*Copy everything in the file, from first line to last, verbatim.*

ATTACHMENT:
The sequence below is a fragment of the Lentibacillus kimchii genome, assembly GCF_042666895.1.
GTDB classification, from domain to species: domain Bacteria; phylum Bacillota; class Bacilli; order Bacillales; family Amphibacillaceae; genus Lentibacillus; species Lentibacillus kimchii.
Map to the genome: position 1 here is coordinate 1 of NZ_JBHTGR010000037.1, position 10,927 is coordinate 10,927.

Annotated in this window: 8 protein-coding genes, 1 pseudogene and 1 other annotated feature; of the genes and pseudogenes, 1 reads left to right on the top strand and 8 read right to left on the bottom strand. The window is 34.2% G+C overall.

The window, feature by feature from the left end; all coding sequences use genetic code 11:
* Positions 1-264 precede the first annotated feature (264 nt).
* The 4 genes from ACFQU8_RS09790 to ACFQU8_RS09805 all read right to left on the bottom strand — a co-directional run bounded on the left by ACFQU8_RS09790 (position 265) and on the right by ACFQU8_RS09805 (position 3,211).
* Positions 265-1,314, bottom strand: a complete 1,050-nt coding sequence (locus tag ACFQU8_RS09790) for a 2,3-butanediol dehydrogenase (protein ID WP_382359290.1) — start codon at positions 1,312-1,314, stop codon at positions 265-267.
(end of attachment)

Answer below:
The sequence below is a fragment of the Lentibacillus kimchii genome, assembly GCF_042666895.1.
GTDB classification, from domain to species: domain Bacteria; phylum Bacillota; class Bacilli; order Bacillales; family Amphibacillaceae; genus Lentibacillus; species Lentibacillus kimchii.
Map to the genome: position 1 here is coordinate 1 of NZ_JBHTGR010000037.1, position 10,927 is coordinate 10,927.

Annotated in this window: 8 protein-coding genes, 1 pseudogene and 1 other annotated feature; of the genes and pseudogenes, 1 reads left to right on the top strand and 8 read right to left on the bottom strand. The window is 34.2% G+C overall.

The window, feature by feature from the left end; all coding sequences use genetic code 11:
* Positions 1-264 precede the first annotated feature (264 nt).
* The 4 genes from ACFQU8_RS09790 to ACFQU8_RS09805 all read right to left on the bottom strand — a co-directional run bounded on the left by ACFQU8_RS09790 (position 265) and on the right by ACFQU8_RS09805 (position 3,211).
* Positions 265-1,314, bottom strand: a complete 1,050-nt coding sequence (locus tag ACFQU8_RS09790) for a 2,3-butanediol dehydrogenase (protein ID WP_382359290.1) — start codon at positions 1,312-1,314, stop codon at positions 265-267.